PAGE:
PM pays a visit: Watan cards, loans to rescue rain-hit Badin

Nearly 80% of crops destroyed, 0.1m people displaced so far.

Z Ali August 15, 2011


A token visit by Prime Minister Yousaf Raza Gilani to the rain-ravaged districts of Sindh fell short of their expectations as he only had assurances to offer.

“I will direct the National Disaster Management Authority (NDMA) to do rescue and relief work,” he told a selected group of rain-displaced people at the Army Model School relief camp in Shaheed Fazal Rahu tehsil. According to the people there, it did not even have medicines. Actually, it had been set up one day before Gilani’s arrival.

Badin has been hit hard by the monsoon rains - 475 millimeters have been recorded. Also affected are Tando Muhammad Khan, followed by parts of Mirpurkhas and Tando Allahyar districts. Thousands of people waded into the hot, knee-deep waters to seek shelter, leaving behind inundated crops.

For the affected farmers, Gilani offered just a ray of hope. “I will ask the finance ministry to consider waiving loans,” he said. The Zarai Taraqiati Bank had also been asked to provide loans to the farming community. “I will also want the agriculture development banks to provide soft loans to the farmers.” He pledged a survey so that compensation can be offered later on. The National Database and Registration Authority will register the people for the Watan Card and they will also receive support from the Benazir Income Support Programme. Losses to property and crops will also be surveyed. According to Sindh Works and Services Minister Zulfiqar Mirza, who accompanied the PM and is from Badin, more than 80% of standing crops have been destroyed in the area.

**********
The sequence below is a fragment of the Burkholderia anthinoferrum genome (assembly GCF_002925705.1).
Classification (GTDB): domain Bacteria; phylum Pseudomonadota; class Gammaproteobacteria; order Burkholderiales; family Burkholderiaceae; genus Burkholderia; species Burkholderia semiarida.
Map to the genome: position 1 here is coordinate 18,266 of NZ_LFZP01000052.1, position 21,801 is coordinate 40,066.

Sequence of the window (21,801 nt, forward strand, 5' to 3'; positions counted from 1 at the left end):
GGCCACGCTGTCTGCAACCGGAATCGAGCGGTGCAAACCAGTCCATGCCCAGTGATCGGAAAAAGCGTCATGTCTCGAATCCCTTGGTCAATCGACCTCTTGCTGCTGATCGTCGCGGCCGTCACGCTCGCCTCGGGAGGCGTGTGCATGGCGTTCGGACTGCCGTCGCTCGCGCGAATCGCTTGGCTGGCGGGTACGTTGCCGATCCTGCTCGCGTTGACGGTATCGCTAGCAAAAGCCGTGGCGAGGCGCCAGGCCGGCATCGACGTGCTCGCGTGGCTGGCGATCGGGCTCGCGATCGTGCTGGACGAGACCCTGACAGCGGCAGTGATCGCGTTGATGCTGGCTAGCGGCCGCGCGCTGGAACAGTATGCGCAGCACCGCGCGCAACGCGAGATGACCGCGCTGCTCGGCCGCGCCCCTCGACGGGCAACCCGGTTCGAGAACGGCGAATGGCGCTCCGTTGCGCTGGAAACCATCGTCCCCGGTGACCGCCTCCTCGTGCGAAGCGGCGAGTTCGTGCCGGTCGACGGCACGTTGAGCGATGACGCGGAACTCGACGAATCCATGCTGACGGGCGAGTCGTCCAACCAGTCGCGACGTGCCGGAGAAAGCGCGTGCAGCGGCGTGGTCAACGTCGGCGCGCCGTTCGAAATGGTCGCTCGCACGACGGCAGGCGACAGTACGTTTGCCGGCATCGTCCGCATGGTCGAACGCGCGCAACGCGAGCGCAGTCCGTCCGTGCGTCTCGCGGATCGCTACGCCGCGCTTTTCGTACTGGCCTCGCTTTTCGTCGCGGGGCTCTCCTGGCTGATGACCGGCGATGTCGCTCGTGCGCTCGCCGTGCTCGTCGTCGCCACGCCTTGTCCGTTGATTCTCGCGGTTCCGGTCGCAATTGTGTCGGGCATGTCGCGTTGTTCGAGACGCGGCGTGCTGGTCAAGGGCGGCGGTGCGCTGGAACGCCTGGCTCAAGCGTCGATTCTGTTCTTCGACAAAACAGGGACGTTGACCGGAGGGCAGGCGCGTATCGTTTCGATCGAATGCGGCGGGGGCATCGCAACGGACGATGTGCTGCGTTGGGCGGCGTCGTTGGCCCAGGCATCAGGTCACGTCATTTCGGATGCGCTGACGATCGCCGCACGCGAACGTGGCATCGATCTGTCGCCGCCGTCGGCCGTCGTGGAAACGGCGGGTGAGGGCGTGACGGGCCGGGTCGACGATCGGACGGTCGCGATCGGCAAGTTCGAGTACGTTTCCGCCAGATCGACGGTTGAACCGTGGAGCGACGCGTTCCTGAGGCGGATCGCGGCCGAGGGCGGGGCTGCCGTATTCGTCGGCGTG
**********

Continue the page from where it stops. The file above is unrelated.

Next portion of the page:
A desperate Badin DCO, Kazim Hussain Jatoi, while briefing the prime minister, demanded Rs100 million in financial support, 200 suction pumps, 2,000 tents, 50 boats, 100,000 ration bags and helicopters. In return, the PM only nodded to the air force support for rescue.

On an emotional note, the PM said he felt sad to see the plight of the people of Badin who had become victims of another natural disaster in less than a year’s time. However, he sidestepped dredging up the irrigation and drainage problems, which contributed to the misery brought on by the natural disasters. One of the problems is that a breach developed in the Left Bank Outfall Drain (LBOD), which is the biggest saline nullah of Asia. The gap is 200 feet wide and inundated more than 100 villages on Monday.

“Badin is flooded by the LBOD and the irrigation system,” said National Assembly Speaker Fehmida Mirza, who accompanied the PM. She complained that no meaningful work had been done to reinforce the irrigation system in the last three to four decades. “I hope the PM will announce some urgent efforts in this regard,” she added. Indeed, the question was, did no one predict or warn the rains and could the government not have prepared the district’s people for the disaster? Were no lessons learnt from last year?

The PM and his team were taken up for an aerial view from Tando Muhammad Khan to Badin, including the Sindhri area of Mirpurkhas. “I cannot even say if one area is destroyed more than the other,” said Fehmida Mirza. According to estimates, 100,000 families have been displaced. The army has moved about 200 families to safety.

Gilani was also accompanied Chief Minister Qaim Ali Shah and ministers Syed Naveed Qamar, Khurshid Shah and Zulfiqar Mirza. He advised Federal Minister Syed Naveed Qamar to prepare a plan with a permanent solution so that Tando Muhammad Khan district is protected in the future. Qamar said that the people of Tando Muhammad Khan had never seen such rain and the losses were estimated at Rs5 billion.

Pakistan Baitul Maal’s Zamurrad Khan and MNA Nawab Yousuf Talpur, who were also with him, expressed shock over the devastation.

Many of the people from Badin have fled to Mithi where the district administration has set up 122 relief camps. Tharparkar DCO Shakeel-uz Zaman said that more than 16,000 people have been affected by the rain in Thar.

Published in The Express Tribune, August 16th, 2011.


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